A Critical Review Of Triple-X Can Offer
A Solution To Greater Credit Risk
We believe that a more critical review of Guideline Triple-X and the reserves it produces can offer a solution to the industrywide problem of increasing credit risk due to future letter of credit costs.
It has been pointed out that the Valuation of Life Insurance Policies model regulation, more commonly called Guideline Triple-X, is causing immediate and future surplus strain that is usually solved by reinsurance. The regulation, applied to term and universal life insurance, is increasing the cost of reinsurance and slowing the decline in term premiums. This has become even more significant as the cost of letters of credit, financial instruments used to meet reserving requirements, increase.
Regulation Triple-X offers many options. The actuary calculating Triple-X reserves must make many choices, which have differing impacts on different products. If the choices are not made carefully, reserves can be much higher than necessary.
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Some of these choices have been made by habit or custom rather than to minimize reserves. Some of the same choices are required to calculate reserves for products such as whole life insurance, but in this case, they cause a trivial reserve difference. However, when applied to term, the proportional increase is much larger. Decisions that could be made without much thought or impact on whole life deserve analysis on term.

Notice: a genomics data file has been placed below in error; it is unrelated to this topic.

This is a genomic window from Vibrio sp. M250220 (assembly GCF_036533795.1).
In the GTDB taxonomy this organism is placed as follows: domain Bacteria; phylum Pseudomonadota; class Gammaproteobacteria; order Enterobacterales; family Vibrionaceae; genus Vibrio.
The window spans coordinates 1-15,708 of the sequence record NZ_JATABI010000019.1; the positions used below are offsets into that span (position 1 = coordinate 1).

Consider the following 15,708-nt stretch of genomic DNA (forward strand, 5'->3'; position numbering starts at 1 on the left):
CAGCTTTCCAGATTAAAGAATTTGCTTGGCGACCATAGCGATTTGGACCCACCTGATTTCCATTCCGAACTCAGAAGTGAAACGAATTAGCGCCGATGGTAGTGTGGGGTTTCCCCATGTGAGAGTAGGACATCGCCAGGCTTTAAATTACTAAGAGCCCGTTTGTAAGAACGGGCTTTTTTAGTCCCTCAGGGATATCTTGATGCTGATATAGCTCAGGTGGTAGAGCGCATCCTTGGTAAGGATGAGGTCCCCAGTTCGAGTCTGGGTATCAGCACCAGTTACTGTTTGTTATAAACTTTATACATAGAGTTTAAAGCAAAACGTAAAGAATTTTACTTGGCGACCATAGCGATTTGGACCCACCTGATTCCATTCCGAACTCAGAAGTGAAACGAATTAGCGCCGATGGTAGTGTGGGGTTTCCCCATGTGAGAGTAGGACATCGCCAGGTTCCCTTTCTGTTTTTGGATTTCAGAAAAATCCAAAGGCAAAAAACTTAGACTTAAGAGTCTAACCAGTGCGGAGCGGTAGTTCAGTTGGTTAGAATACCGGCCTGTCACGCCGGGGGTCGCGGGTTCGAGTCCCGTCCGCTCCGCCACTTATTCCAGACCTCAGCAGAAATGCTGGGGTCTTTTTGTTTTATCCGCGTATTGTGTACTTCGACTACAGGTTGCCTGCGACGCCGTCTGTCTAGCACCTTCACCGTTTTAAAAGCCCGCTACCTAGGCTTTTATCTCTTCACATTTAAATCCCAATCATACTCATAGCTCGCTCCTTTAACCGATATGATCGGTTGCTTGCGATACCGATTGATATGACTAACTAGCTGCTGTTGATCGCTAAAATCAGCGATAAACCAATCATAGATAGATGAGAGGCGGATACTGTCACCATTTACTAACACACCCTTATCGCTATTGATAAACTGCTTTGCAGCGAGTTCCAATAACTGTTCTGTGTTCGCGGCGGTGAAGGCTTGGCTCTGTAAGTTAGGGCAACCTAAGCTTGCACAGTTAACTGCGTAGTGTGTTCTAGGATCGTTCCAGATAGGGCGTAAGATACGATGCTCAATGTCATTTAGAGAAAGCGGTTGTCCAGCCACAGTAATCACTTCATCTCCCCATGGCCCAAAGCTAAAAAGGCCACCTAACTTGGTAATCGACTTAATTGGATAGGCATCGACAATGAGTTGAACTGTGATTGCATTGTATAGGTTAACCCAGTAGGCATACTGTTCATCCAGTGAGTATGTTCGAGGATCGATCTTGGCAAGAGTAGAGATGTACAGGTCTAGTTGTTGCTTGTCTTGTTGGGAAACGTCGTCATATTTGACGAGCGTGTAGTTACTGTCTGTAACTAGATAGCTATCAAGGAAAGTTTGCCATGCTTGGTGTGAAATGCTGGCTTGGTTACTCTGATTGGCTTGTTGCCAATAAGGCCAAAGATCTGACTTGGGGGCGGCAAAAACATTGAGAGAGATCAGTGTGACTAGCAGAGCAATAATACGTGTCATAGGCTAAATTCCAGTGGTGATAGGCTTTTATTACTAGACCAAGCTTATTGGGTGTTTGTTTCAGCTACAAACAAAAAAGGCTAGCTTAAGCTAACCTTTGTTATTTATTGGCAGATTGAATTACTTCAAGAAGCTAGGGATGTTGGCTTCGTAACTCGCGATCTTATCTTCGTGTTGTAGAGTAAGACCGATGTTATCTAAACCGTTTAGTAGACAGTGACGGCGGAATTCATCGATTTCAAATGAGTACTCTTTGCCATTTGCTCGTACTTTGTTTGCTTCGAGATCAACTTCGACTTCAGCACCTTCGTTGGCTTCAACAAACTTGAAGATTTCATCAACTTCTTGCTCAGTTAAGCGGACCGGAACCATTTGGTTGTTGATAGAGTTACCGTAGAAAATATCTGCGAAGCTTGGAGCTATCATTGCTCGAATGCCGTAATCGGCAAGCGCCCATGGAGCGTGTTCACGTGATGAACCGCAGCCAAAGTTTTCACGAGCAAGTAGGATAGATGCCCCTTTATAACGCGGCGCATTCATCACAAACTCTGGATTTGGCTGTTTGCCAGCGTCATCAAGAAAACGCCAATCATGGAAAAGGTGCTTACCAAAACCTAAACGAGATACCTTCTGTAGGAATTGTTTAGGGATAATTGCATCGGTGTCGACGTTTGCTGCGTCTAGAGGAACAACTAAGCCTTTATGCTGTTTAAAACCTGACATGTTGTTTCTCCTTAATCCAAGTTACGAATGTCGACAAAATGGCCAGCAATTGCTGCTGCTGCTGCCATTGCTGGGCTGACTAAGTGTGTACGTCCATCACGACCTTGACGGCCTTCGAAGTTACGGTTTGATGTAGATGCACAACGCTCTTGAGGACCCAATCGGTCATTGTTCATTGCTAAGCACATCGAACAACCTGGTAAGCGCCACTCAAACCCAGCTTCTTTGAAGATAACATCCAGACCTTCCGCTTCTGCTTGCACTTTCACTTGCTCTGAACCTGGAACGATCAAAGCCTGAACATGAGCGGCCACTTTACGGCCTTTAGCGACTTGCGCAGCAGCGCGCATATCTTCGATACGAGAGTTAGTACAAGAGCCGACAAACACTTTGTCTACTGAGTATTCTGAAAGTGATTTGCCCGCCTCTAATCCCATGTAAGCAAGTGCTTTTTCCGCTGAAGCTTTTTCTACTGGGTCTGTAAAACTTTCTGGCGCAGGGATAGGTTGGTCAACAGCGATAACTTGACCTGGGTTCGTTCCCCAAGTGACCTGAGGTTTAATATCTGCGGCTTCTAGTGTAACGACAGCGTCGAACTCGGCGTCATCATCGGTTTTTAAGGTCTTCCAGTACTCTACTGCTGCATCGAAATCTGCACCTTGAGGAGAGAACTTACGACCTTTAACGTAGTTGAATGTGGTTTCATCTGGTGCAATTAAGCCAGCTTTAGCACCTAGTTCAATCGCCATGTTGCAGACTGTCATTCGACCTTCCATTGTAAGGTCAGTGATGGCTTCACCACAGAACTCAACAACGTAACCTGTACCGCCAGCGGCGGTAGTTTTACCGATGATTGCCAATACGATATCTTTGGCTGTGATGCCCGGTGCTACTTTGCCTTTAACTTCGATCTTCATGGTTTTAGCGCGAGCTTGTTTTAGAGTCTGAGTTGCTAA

Some actuaries may feel it is conservative to hold redundant reserves and then cede them. But what is really conservative about holding higher than necessary reserves and then ceding them, especially to offshore reinsurers? All it really accomplishes is to increase the cost of doing business.
While this applies to basic as well as minimum reserves, the choice of X-factors is of particular importance. X-factors are numbers multiplied times the valuation mortality rate that may reduce or eliminate deficiency reserves under Triple-X. They can better reflect a companys experience.
Few, if any, reasonably priced term products should generate deficiency reserves. In practice, many companies do hold deficiency reserves on their term products. Many cede them to reinsurers and thus incur additional costs, including direct or indirect letters of credit costs.